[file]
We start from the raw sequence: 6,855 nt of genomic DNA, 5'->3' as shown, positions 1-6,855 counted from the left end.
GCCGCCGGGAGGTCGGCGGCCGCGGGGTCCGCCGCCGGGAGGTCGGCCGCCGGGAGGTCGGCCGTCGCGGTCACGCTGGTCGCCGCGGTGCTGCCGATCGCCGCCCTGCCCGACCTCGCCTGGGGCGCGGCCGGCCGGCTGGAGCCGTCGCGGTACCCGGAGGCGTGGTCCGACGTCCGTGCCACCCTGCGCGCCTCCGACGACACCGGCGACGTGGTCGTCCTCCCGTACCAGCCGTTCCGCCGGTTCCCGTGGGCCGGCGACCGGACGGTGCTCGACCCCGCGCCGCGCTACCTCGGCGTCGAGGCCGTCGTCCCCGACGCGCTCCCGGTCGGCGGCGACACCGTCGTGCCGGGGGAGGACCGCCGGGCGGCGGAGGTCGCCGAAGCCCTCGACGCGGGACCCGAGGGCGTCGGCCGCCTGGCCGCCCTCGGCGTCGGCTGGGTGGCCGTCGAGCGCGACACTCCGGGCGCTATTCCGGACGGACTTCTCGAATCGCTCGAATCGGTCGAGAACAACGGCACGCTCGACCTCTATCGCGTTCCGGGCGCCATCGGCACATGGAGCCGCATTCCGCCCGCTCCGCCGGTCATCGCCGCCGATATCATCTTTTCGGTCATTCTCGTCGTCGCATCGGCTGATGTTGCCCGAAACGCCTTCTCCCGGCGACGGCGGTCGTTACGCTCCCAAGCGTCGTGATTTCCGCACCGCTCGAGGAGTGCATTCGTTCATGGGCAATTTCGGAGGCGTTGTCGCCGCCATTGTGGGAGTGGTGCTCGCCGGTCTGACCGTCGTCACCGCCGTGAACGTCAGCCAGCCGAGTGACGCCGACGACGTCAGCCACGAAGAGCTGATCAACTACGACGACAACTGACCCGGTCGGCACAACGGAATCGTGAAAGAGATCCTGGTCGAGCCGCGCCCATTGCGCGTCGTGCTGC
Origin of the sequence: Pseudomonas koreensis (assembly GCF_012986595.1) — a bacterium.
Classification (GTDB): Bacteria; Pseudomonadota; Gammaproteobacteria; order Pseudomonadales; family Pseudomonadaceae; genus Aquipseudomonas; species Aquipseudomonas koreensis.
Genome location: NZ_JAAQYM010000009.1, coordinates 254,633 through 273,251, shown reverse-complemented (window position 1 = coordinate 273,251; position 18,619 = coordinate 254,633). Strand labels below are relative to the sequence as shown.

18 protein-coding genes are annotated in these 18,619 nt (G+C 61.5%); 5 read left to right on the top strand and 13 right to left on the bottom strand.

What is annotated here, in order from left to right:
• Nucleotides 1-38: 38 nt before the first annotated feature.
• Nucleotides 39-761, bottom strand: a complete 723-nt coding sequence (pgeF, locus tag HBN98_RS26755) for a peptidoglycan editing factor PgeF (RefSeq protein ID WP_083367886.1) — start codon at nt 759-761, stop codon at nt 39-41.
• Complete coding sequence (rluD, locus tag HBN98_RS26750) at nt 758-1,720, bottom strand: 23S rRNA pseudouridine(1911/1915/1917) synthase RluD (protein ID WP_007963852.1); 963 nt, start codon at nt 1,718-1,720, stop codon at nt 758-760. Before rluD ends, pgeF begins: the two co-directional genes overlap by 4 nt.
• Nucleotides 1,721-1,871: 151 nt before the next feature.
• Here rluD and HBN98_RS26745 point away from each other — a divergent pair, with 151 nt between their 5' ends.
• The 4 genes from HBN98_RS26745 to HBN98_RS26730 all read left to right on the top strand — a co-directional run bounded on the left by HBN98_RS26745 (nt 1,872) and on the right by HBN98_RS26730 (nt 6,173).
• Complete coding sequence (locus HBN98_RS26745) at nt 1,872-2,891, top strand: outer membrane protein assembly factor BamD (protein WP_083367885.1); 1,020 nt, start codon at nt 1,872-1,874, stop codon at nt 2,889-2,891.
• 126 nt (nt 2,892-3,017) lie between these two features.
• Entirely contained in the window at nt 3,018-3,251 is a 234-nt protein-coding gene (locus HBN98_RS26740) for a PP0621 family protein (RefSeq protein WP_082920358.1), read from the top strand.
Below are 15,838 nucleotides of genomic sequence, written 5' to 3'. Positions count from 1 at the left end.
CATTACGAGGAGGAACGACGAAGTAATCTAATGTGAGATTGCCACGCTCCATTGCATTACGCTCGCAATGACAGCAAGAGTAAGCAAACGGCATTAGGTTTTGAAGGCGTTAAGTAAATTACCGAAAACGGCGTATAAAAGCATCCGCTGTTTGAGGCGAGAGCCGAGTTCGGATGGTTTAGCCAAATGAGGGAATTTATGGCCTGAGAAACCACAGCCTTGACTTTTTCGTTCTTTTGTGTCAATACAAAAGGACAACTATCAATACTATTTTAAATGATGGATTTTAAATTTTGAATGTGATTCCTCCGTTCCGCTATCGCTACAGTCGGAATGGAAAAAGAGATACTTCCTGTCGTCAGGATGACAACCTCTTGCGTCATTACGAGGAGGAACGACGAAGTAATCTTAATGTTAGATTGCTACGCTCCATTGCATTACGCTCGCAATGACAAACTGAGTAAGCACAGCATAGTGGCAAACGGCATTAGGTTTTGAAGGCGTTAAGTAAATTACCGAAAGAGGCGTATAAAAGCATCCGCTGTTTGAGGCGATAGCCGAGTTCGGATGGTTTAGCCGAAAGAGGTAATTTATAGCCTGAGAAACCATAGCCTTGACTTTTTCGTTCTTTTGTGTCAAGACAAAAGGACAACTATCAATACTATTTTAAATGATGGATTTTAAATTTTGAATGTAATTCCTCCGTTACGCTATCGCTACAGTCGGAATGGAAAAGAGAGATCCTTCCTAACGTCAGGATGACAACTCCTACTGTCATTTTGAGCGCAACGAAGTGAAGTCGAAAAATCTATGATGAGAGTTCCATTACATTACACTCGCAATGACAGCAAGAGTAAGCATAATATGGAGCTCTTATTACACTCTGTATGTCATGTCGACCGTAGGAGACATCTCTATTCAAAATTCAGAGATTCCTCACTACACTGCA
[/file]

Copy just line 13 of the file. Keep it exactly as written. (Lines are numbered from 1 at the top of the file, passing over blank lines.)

• The 4 genes from HBN98_RS26745 to HBN98_RS26730 all read left to right on the top strand — a co-directional run bounded on the left by HBN98_RS26745 (nt 1,872) and on the right by HBN98_RS26730 (nt 6,173).